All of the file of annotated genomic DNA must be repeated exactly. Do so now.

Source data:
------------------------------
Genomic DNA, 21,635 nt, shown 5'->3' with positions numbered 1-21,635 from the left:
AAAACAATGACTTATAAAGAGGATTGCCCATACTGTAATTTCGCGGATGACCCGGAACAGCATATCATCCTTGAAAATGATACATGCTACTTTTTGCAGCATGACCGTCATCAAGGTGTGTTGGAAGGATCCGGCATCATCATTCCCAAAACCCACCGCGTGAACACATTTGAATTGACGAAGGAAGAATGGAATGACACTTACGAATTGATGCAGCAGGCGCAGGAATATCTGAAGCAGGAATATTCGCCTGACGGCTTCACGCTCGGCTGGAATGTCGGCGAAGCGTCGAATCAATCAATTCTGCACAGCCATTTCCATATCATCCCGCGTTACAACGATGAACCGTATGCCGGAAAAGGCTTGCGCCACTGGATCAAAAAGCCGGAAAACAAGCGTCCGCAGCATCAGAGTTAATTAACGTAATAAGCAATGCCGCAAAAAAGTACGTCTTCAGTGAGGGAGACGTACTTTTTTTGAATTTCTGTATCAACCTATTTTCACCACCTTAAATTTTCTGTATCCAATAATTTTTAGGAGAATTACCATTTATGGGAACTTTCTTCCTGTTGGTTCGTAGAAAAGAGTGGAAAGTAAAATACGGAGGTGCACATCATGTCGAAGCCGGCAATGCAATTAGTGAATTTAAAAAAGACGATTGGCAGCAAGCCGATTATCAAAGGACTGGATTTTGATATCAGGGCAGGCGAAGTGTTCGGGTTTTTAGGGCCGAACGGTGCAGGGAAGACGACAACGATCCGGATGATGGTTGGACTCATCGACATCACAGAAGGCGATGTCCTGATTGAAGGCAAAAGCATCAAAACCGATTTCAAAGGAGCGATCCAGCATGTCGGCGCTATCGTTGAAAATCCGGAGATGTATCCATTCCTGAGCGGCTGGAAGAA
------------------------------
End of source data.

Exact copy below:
Genomic DNA, 21,635 nt, shown 5'->3' with positions numbered 1-21,635 from the left:
AAAACAATGACTTATAAAGAGGATTGCCCATACTGTAATTTCGCGGATGACCCGGAACAGCATATCATCCTTGAAAATGATACATGCTACTTTTTGCAGCATGACCGTCATCAAGGTGTGTTGGAAGGATCCGGCATCATCATTCCCAAAACCCACCGCGTGAACACATTTGAATTGACGAAGGAAGAATGGAATGACACTTACGAATTGATGCAGCAGGCGCAGGAATATCTGAAGCAGGAATATTCGCCTGACGGCTTCACGCTCGGCTGGAATGTCGGCGAAGCGTCGAATCAATCAATTCTGCACAGCCATTTCCATATCATCCCGCGTTACAACGATGAACCGTATGCCGGAAAAGGCTTGCGCCACTGGATCAAAAAGCCGGAAAACAAGCGTCCGCAGCATCAGAGTTAATTAACGTAATAAGCAATGCCGCAAAAAAGTACGTCTTCAGTGAGGGAGACGTACTTTTTTTGAATTTCTGTATCAACCTATTTTCACCACCTTAAATTTTCTGTATCCAATAATTTTTAGGAGAATTACCATTTATGGGAACTTTCTTCCTGTTGGTTCGTAGAAAAGAGTGGAAAGTAAAATACGGAGGTGCACATCATGTCGAAGCCGGCAATGCAATTAGTGAATTTAAAAAAGACGATTGGCAGCAAGCCGATTATCAAAGGACTGGATTTTGATATCAGGGCAGGCGAAGTGTTCGGGTTTTTAGGGCCGAACGGTGCAGGGAAGACGACAACGATCCGGATGATGGTTGGACTCATCGACATCACAGAAGGCGATGTCCTGATTGAAGGCAAAAGCATCAAAACCGATTTCAAAGGAGCGATCCAGCATGTCGGCGCTATCGTTGAAAATCCGGAGATGTATCCATTCCTGAGCGGCTGGAAGAA